Mortgage Rates Break Downward Streak, Rising To 5.23%

Mortgage rates broke their downward streak this week, rising to an average of 5.23%, Freddie Mac reported Thursday.

Freddie’s Primary Mortgage Market Survey (PMMS) found that the 30-year fixed-rate mortgage (FRM) averaged 5.23%, up from last week’s 5.09%. A year ago at this time, the 30-year FRM averaged 2.96%.

“After little movement the last few weeks, mortgage rates rose again on the back of increased economic activity and incoming inflation data,” said Sam Khater, Freddie Mac’s Chief Economist. 

“The housing market is incredibly rate-sensitive, so as mortgage rates increase suddenly, demand again is pulling back. The material decline in purchase activity, combined with the rising supply of homes for sale, will cause a deceleration in price growth to more normal levels, providing some relief for buyers still interested in purchasing a home.”

Mortgage loan application volume dropped by 6.5% last week, the fifth decrease in six weeks. Analysts suggest that as buyers back off due to rising interest rates and soaring prices, the market will cool and ultimately moderate.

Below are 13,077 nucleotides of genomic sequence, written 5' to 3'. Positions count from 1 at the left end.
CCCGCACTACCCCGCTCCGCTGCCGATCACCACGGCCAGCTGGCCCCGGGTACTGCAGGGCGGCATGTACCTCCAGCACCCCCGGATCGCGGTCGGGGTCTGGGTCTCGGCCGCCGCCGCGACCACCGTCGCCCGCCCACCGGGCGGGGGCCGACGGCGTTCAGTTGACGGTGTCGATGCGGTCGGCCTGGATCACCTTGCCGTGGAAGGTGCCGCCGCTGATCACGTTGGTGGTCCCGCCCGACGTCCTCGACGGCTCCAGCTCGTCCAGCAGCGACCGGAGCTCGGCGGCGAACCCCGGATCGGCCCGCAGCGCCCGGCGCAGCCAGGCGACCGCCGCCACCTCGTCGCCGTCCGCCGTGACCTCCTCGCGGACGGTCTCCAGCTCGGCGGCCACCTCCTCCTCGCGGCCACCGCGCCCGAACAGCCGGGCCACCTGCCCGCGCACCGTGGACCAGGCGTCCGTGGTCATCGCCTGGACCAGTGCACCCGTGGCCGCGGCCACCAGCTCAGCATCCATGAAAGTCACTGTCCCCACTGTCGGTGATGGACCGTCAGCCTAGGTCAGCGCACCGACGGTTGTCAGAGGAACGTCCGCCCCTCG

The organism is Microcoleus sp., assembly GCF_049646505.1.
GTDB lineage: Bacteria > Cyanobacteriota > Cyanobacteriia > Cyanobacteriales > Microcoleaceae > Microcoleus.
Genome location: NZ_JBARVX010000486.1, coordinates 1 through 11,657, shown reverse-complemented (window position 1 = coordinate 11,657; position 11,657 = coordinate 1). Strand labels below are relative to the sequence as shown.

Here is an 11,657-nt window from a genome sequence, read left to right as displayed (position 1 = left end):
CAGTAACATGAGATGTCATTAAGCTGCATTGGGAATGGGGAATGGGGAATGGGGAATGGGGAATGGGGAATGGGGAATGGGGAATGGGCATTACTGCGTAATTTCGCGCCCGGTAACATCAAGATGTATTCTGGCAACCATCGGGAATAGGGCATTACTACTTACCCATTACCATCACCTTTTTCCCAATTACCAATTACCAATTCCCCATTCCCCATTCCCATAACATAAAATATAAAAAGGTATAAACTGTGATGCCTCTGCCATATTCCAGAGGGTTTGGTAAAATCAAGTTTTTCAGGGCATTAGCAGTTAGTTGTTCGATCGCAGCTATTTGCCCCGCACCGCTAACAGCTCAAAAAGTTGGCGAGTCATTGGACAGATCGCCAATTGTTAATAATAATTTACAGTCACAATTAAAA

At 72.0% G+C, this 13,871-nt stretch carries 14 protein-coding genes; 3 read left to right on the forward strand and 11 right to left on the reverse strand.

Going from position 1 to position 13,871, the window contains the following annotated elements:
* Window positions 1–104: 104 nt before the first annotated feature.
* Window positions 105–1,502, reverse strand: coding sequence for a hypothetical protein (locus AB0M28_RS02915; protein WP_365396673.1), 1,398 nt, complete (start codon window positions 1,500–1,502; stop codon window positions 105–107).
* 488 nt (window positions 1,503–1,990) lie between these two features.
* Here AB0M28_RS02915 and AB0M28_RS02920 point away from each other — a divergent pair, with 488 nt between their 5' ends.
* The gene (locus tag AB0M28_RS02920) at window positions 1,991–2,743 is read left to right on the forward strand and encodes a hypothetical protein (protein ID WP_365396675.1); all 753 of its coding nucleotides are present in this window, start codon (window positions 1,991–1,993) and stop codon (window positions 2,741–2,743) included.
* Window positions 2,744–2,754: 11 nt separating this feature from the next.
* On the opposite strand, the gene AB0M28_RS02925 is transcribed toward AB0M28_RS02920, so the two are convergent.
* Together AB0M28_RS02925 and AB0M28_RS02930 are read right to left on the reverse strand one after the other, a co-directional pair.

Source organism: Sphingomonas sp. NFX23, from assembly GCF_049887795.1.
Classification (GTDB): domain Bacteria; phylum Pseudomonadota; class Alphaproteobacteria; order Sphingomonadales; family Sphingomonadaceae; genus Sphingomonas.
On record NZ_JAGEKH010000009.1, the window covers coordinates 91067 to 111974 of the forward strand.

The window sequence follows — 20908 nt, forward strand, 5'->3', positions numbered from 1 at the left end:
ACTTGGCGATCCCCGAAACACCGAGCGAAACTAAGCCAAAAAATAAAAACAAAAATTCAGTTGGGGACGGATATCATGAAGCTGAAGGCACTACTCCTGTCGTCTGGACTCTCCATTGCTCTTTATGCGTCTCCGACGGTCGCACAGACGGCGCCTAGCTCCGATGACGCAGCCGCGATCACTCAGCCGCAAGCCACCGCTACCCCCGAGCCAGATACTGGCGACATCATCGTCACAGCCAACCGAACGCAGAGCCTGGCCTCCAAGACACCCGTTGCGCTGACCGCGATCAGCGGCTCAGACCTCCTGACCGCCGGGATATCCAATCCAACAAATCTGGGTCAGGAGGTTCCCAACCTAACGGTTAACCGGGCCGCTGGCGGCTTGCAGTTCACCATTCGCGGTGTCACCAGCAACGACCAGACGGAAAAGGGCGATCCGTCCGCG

However, home prices continue to skyrocket. Some analysts suggest that so long as inventory remains depleted, rising interest rates won’t lead to price moderation.

“The mortgage market is not at this point putting a ceiling on housing prices and housing demand,” Susan Wachter, professor of real estate at the Wharton School of the University of Pennsylvania, told Bankrate.

Additional findings from Thursday’s report:

  • 15-year fixed-rate mortgage averaged 4.38% with an average 0.8 point.
  • A year ago at this time, the 15-year FRM averaged 2.23%.
  • 5-year Treasury-indexed hybrid adjustable-rate mortgage (ARM) averaged 4.12% with an average 0.3 point.
  • A year ago at this time, the 5-year ARM averaged 2.55%.